Myth 1. Software is expensive because there are huge overhead costs associated with software development.
Reality: Developers typically use either their own equipment, or older corporate equipment. It is not uncommon to do development on equipments that's eight or nine years old.

Myth 2. Software is expensive because there are a lot of research going into it.
Reality: Research isn't billable.

Myth 3. Software is expensive because the product owners don't know what they want.
Reality: This is what requirements and a product spec are for.

Myth 4: Software is expensive because it is customized only for you.
Reality: Because Microsoft made Windows just for you.

Anonymous said...

"Imagine if you go to an architect, asking him to provide a blue print, and after he comes out with that you ask him to change it according to your latest taste-- even though it is contrary to the original specification, and you repeat this process,.. No one would dare to do this..."

um, actually that's exactly how architects work.

Magice said...

Frankly, you know about economics about as much as, um, um, um, okay, anyone who takes Econ 101 should know better than you do.

Software is not expensive. Heck, if you precious friend use his old computer, put on that GNU/Linux of some flavor, and install some CMS on that, it would cost him (aka him or her, I am lazy) 0 cent. None. Nothing.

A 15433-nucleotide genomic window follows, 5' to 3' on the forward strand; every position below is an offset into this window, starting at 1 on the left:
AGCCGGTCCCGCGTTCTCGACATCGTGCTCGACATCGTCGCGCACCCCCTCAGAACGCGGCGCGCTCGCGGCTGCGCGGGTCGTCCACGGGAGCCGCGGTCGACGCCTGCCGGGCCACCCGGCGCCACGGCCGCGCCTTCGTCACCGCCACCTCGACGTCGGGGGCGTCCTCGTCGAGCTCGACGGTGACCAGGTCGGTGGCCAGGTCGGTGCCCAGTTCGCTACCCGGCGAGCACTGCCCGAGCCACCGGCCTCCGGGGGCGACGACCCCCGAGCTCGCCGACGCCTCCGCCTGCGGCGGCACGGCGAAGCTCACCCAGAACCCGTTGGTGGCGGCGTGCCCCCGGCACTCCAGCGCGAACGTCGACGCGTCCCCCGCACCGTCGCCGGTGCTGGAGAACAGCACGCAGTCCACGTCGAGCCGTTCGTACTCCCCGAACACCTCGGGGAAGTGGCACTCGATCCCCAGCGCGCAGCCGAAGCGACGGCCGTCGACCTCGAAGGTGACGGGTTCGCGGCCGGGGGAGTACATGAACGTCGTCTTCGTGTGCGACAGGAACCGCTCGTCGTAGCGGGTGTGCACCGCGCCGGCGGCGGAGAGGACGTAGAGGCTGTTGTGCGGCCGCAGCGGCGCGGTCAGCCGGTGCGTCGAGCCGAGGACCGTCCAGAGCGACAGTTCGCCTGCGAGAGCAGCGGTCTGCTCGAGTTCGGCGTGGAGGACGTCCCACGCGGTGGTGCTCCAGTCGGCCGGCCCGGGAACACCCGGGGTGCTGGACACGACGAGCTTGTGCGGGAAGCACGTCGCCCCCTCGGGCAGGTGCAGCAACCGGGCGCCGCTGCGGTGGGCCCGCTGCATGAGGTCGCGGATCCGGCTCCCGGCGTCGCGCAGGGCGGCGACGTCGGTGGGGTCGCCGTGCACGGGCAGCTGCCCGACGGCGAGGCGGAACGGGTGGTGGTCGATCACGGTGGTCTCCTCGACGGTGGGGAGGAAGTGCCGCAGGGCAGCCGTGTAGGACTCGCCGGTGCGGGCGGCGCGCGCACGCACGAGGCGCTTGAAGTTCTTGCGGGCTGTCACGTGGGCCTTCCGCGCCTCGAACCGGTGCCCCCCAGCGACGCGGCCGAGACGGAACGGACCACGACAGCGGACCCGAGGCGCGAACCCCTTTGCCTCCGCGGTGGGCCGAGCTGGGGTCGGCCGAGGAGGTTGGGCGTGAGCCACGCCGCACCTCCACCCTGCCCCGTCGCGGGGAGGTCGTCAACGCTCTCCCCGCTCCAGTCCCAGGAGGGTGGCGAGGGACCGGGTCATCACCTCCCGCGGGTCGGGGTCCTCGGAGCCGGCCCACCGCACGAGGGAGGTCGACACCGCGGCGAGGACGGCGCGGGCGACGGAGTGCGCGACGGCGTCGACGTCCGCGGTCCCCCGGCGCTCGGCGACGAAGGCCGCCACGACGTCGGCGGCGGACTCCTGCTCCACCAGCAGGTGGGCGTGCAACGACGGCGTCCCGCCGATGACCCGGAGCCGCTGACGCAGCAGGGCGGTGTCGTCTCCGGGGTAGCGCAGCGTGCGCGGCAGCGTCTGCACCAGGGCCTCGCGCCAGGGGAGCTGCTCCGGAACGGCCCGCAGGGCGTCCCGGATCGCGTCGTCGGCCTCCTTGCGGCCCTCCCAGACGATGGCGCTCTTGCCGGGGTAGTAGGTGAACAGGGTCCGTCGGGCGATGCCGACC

Otherwise, he can pirate a copy of Windows, a copy of some professional CMS, and put on an expensive PC (because those things apparently cannot work on old hardware), he would still spend 0 cents on software.

Actually, I lied, he would spend like 10 cents on the traffic over then Internet. Sorry, so software can actually cost money. And 10 cents are so expensive.

Don't you see the biggest flaw in your reasons? Software is classic of long-tail phenomenon: the cost of first copy is expensive, but the cost of creating the second, third, forth, etc. is trivial. Oh, yes, we put on artificial barriers for that, and claim that these barriers are "natural." However, the true cost stands: 0.

However, SERVICE costs money. Eg, install on a server, fine tune, maintain, customize, design, etc. These things are expensive, simply because they cannot be reproduced. However, service is something you don't need (but you want, eh?), since you can always do these things for yourself. Of course, with the current culture of computer-using, this fact is hidden (programmers are all-powerful, and users are stupid n00bs who can do nothing), but it is there, waiting to be picked up.

All in all, next time you consult your friends, can you please tell them this: your website costs as much as your laziness; how much are you willing to work?

Anonymous said...

"However, service is something you don't need (but you want, eh?), since you can always do these things for yourself. Of course, with the current culture of computer-using, this fact is hidden (programmers are all-powerful, and users are stupid n00bs who can do nothing), but it is there, waiting to be picked up."


Yea, but the last time I checked most people could not (and did not want to) write software, play database admin and whatnot. That's not the way a modern economy works: People specialise. Just beeing barely able to attach four table legs to a board doesn't make me a carpenter.